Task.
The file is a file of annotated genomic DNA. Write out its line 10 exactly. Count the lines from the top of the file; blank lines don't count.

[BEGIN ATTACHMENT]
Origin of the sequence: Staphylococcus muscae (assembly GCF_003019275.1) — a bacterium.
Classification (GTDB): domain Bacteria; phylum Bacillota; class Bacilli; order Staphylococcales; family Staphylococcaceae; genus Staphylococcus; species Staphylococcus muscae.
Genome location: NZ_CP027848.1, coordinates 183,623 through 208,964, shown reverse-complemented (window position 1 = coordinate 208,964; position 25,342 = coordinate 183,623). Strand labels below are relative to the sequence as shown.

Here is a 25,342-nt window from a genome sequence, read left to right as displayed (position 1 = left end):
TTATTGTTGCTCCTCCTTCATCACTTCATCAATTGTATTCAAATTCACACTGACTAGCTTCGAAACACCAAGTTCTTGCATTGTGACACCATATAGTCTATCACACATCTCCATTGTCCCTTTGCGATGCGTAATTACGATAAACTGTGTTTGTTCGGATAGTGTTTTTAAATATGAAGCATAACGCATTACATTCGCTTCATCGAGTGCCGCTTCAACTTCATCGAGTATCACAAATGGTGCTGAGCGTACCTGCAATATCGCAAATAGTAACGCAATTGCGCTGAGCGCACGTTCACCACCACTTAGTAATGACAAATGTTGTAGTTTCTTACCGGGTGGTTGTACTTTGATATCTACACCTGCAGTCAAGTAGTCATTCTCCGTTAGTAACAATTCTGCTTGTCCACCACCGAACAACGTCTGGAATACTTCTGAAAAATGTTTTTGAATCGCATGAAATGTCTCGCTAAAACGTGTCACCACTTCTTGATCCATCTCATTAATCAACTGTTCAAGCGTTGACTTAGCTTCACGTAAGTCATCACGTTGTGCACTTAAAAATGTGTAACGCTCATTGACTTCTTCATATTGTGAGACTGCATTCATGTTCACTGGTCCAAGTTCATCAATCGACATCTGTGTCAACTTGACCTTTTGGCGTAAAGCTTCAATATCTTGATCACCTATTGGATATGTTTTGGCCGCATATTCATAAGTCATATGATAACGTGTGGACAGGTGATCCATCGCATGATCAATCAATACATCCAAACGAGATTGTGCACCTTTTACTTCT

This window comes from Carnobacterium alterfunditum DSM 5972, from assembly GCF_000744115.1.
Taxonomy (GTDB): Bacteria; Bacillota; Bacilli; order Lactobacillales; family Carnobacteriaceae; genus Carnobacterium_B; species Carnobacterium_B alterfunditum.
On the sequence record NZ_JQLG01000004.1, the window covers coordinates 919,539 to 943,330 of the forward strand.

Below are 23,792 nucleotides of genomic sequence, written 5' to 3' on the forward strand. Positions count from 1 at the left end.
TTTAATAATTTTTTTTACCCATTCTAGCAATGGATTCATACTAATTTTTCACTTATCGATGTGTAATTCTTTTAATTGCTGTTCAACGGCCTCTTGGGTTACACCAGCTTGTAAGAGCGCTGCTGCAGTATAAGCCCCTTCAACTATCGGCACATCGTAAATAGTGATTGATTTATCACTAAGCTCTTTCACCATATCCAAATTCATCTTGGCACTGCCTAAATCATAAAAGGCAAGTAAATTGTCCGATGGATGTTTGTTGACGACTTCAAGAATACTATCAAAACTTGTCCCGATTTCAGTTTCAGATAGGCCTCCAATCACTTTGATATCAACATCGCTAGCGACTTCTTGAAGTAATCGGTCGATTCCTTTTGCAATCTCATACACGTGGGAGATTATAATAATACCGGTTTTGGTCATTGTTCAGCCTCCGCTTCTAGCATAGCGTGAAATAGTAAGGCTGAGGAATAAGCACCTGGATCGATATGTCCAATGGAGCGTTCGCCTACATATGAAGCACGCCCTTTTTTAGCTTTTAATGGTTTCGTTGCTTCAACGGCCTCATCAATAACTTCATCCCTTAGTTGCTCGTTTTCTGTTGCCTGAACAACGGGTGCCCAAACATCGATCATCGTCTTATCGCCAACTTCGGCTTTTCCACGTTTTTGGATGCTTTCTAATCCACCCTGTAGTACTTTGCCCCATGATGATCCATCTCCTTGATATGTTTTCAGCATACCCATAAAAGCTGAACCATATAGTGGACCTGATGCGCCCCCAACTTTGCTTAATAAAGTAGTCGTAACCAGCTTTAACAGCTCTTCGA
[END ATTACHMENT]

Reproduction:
TTTAATAATTTTTTTTACCCATTCTAGCAATGGATTCATACTAATTTTTCACTTATCGATGTGTAATTCTTTTAATTGCTGTTCAACGGCCTCTTGGGTTACACCAGCTTGTAAGAGCGCTGCTGCAGTATAAGCCCCTTCAACTATCGGCACATCGTAAATAGTGATTGATTTATCACTAAGCTCTTTCACCATATCCAAATTCATCTTGGCACTGCCTAAATCATAAAAGGCAAGTAAATTGTCCGATGGATGTTTGTTGACGACTTCAAGAATACTATCAAAACTTGTCCCGATTTCAGTTTCAGATAGGCCTCCAATCACTTTGATATCAACATCGCTAGCGACTTCTTGAAGTAATCGGTCGATTCCTTTTGCAATCTCATACACGTGGGAGATTATAATAATACCGGTTTTGGTCATTGTTCAGCCTCCGCTTCTAGCATAGCGTGAAATAGTAAGGCTGAGGAATAAGCACCTGGATCGATATGTCCAATGGAGCGTTCGCCTACATATGAAGCACGCCCTTTTTTAGCTTTTAATGGTTTCGTTGCTTCAACGGCCTCATCAATAACTTCATCCCTTAGTTGCTCGTTTTCTGTTGCCTGAACAACGGGTGCCCAAACATCGATCATCGTCTTATCGCCAACTTCGGCTTTTCCACGTTTTTGGATGCTTTCTAATCCACCCTGTAGTACTTTGCCCCATGATGATCCATCTCCTTGATATGTTTTCAGCATACCCATAAAAGCTGAACCATATAGTGGACCTGATGCGCCCCCAACTTTGCTTAATAAAGTAGTCGTAACCAGCTTTAACAGCTCTTCGA